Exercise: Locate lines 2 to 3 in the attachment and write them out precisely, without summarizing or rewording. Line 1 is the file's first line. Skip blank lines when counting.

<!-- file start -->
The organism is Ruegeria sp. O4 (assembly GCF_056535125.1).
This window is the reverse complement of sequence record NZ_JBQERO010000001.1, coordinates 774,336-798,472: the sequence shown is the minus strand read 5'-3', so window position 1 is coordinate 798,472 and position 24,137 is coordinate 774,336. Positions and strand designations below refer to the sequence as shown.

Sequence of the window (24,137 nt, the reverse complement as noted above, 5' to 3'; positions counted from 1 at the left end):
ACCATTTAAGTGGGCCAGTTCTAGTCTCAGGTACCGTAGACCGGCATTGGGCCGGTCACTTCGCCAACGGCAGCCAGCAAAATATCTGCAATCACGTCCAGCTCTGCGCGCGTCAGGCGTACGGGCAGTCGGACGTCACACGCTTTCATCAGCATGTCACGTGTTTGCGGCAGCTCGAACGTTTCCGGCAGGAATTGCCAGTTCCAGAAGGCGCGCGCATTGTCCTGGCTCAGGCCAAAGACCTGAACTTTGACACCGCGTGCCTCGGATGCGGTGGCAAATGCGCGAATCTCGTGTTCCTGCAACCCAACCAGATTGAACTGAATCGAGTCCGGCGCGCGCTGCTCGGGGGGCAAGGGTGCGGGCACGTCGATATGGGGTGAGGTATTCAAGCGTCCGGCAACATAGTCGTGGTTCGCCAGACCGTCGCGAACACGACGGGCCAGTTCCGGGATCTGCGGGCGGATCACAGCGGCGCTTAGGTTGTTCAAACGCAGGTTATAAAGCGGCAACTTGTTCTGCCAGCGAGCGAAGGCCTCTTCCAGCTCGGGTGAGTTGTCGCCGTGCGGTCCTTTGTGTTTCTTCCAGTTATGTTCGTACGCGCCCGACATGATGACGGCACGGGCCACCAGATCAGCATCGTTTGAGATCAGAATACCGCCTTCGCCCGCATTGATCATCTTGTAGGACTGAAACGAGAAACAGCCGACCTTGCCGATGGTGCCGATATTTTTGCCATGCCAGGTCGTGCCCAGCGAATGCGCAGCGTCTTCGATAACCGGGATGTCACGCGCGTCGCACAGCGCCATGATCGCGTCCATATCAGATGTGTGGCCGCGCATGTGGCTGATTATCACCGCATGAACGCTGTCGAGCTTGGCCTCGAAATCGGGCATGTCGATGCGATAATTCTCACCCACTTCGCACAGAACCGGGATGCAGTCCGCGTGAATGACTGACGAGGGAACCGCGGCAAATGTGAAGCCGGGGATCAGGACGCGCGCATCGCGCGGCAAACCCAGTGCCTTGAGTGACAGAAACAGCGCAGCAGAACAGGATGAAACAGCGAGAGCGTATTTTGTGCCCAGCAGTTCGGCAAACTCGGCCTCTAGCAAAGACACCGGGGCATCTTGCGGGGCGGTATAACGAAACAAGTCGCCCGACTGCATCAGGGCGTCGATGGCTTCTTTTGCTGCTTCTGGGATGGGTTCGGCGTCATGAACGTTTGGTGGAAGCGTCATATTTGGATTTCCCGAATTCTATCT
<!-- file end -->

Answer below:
This window is the reverse complement of sequence record NZ_JBQERO010000001.1, coordinates 774,336-798,472: the sequence shown is the minus strand read 5'-3', so window position 1 is coordinate 798,472 and position 24,137 is coordinate 774,336. Positions and strand designations below refer to the sequence as shown.

Sequence of the window (24,137 nt, the reverse complement as noted above, 5' to 3'; positions counted from 1 at the left end):